What is a Camp Meeting?

The following description of the old time camp-meeting comes from the "Memoirs of the Life, Religious Experience, Ministerial Travels and Labours of Mrs. Zilpha Elaw, An American Female of Colour..." published in 1846. Mrs. Elaw writes--

"In the year 1817, I attended an American camp-meeting. Oh, how I should like our dear English friends to witness some of our delightful camp-meetings, which are held in the groves of the United States. There many thousands assemble in the open air, and beneath the overspreading bowers, to own and worship our common Lord, the Proprietor of the Universe; there all arise and sing the solemn praises of the King of majesty and glory. It is like heaven descended upon an earthly soil, when all unite to, "Praise God from whom all blessings flow." The hardest hearts are melted into tenderness; the driest eyes overflow with tears, and the loftiest spirits bow down: the Creator's works are gazed upon, and His near presence felt around.

tree"In order to form a camp-meeting, when the place and time of meeting has been extensively published, each family takes its own tent and all things necessary for lodgings, with seats, provisions, and servants; and with wagons and other vehicles repair to the destined spot, which is generally some wildly rural and wooded retreat in the back grounds of the interior: hundreds of families, and thousands of persons, are seen pressing to the place from all quarters; the meeting usually continues for a week or more: a large circular inclosure of brushwood is formed; immediately inside of which the tents are pitched, and the space in the centre is appropriated to the worship of God, the minister's stand being on one side, and generally on a somewhat rising ground. It is a scaffold constructed of boards, and surrounded with a fence of rails.

"In the space before the platform, searts are placed sufficient to seat four or five thousand persons; and at night the woods are illuminated; there are generally four large mounds of earth constructed, and on them large piles of pine knots are collected and ignited, which make a wonderful blaze and burn a long time; there are also candles and lamps hung about in the trees, together with a light in every tent, and the minister's stand is brilliantly lighted up; so that the illumination attendant upon a camp-meeting, is a magnificently solemn scene.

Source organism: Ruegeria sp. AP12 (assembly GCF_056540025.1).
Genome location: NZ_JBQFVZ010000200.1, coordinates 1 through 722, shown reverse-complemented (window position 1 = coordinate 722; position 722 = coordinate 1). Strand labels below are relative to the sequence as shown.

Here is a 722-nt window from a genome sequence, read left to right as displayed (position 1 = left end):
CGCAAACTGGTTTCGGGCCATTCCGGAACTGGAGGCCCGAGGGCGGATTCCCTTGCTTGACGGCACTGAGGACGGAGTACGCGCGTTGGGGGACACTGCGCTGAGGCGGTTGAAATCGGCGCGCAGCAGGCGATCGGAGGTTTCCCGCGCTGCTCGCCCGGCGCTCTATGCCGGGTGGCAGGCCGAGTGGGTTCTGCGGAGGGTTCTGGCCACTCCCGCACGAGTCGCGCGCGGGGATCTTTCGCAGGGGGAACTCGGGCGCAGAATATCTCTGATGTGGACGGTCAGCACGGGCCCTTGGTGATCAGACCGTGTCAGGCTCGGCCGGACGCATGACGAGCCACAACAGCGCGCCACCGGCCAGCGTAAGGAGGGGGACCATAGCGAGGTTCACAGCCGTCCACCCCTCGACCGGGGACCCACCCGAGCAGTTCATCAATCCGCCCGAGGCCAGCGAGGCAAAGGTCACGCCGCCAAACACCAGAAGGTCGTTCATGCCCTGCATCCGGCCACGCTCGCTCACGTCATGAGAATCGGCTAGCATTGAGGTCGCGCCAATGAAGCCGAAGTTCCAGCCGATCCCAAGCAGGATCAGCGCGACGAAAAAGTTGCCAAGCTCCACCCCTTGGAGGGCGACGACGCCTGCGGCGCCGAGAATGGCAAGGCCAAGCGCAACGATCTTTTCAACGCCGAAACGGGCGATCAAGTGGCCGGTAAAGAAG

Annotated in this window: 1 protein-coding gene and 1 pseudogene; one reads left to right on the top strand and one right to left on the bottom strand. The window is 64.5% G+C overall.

"The worship commences in the morning before sunrise; the watchmen proceed round the inclosure, blowing with trumpets to awaken every inhabitant of this City of the Lord; they then proceed again round the camp, to summon the inmates of every tent to their family devotions; after which they partake of breakfast, and are again summoned by sound of trumpet to public prayer meeting at the altar which is placed in front of the preaching stand. Many precious souls are on these occasions introduced into the liberty of the children of God; at the close of the prayer meeting the grove is teeming with life and activity; the numberless private conferences, the salutations of old friends again meeting in the flesh, the earnest inquiries of sinners, the pressing exhortations of anxious saints, the concourse of pedestrians, the arrival of horses and carriages of all descriptions render the scene portentously interesting and intensely surprising.

"At ten o'clock, the trumpets sound again to summon the people to public worship; the seats are all speedily filled and as perfect a silence reigns throughout the place as in a Church or Chapel; presently the high praises of God sound melodiously from this consecrated spot, and nothing seems wanting but local elevation to render the place a heaven indeed. It is like God's ancient and holy hill of Zion on her brightest festival days, when the priests conducted the processions of the people to the glorious temple of Jehovah.

"At the conclusion of the service, the people repair to their tents or other rendevous to dinner; at the termination of which prayers are offered up, and hymns are sung in the tents, and in the different groups scattered over the ground; and many precious souls enter into the liberty of God's dear children. At two o'clock, a public prayer-meeting commences at the stand, and is continued till three, when the ministers preach again to the people. At six o'clock in the evening, the public services commence again as before; and at the hour of ten, the trumpet is blown as a signal for all to retire to rest; an those who are unprovided with lodgings, leave the ground.

"On the last morning of the camp-meeting, which is continued for a week, a solemn love feast is held; after which, all the tents are struck and everything put in readiness for departure; the ministers finally form themselves in procession and march round the encampment the people falling into rank, stand still, and commence singing a solemn farewell hymn; and as the different ranks of the people march by, they shake hands with their pastors, take an affectionate farewell of them, and pass on in procesison, until the last or rear rank have taken their adieu. This farewell scene is a most moving and affecting occasion. Hundreds of Christians, dear to each other and beloved in the Spirit embrace each other for the last time, and part to meet no more, until the morning of the resurrection; and many a stout-hearted sinner has been so shaken to pieces at the pathetic sight, as to fall into deep conviction of his depravity before God, which has ended in genuine repentance and saving conversion to Christ..."

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